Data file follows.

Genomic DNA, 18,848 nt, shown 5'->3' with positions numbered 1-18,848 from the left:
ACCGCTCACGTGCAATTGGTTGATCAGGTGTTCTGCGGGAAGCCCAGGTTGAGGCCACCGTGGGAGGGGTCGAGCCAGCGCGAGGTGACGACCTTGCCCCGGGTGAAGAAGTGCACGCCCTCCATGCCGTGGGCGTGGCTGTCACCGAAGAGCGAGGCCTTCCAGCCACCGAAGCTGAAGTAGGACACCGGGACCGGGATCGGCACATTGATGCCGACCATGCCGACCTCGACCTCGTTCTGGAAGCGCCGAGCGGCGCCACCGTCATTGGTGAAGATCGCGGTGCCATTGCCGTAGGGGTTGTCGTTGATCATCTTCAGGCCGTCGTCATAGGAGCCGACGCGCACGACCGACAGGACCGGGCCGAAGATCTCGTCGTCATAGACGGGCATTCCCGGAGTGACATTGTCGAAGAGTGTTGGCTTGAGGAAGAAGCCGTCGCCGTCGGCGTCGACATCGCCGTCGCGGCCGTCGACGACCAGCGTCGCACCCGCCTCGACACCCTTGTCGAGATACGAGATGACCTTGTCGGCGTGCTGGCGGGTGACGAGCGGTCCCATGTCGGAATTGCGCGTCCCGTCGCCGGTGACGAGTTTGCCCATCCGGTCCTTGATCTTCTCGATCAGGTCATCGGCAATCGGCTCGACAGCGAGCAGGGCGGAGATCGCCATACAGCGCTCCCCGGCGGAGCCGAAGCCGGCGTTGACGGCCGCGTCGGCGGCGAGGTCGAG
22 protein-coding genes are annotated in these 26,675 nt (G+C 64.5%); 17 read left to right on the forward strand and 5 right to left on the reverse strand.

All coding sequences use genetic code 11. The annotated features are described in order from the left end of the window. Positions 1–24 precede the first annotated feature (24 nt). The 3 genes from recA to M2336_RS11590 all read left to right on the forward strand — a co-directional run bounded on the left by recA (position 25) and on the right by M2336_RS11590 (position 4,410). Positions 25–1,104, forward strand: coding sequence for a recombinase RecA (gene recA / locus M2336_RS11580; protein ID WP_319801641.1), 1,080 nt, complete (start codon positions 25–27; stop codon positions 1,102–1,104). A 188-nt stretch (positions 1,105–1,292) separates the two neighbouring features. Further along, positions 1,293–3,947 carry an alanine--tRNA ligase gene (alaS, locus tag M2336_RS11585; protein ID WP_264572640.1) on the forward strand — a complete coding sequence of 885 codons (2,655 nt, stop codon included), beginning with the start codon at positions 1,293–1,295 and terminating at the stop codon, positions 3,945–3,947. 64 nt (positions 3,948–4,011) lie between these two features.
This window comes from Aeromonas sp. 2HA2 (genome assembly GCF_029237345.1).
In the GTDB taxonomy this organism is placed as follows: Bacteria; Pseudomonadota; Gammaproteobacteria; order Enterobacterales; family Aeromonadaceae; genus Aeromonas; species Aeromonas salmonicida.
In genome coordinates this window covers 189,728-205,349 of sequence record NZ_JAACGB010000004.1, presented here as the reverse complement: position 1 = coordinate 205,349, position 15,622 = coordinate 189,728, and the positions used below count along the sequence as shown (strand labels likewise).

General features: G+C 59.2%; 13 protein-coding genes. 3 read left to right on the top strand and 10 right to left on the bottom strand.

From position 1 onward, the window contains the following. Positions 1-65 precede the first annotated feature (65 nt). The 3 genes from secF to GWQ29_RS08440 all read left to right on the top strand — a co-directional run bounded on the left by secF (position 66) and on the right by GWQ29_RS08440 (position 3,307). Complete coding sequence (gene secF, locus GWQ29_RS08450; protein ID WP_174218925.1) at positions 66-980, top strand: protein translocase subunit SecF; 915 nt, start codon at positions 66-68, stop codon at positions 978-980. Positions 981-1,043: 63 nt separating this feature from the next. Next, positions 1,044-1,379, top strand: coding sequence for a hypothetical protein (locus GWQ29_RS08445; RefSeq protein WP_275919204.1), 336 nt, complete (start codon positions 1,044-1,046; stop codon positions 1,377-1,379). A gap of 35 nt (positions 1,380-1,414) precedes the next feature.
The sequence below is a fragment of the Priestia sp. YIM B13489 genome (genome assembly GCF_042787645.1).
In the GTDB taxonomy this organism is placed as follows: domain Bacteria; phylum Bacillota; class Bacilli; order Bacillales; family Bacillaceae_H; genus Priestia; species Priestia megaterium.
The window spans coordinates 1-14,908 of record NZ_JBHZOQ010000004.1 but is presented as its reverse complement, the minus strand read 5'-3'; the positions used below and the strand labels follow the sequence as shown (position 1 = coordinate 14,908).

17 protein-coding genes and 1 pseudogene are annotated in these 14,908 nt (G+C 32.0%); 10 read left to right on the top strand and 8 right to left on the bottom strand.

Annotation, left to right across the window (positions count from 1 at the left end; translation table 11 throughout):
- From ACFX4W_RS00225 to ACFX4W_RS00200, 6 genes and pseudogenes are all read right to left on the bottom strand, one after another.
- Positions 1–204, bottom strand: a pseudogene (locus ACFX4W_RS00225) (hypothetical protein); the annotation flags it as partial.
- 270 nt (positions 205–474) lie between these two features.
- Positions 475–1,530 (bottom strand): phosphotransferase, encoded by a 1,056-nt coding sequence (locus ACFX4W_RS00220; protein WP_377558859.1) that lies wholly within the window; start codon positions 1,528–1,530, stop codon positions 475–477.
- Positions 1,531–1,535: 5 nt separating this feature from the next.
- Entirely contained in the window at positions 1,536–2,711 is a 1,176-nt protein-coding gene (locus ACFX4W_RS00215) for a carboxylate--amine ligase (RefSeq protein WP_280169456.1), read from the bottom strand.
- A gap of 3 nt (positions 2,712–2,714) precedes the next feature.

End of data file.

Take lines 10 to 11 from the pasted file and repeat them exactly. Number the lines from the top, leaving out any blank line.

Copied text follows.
The sequence below is a fragment of the Priestia sp. YIM B13489 genome (genome assembly GCF_042787645.1).
In the GTDB taxonomy this organism is placed as follows: domain Bacteria; phylum Bacillota; class Bacilli; order Bacillales; family Bacillaceae_H; genus Priestia; species Priestia megaterium.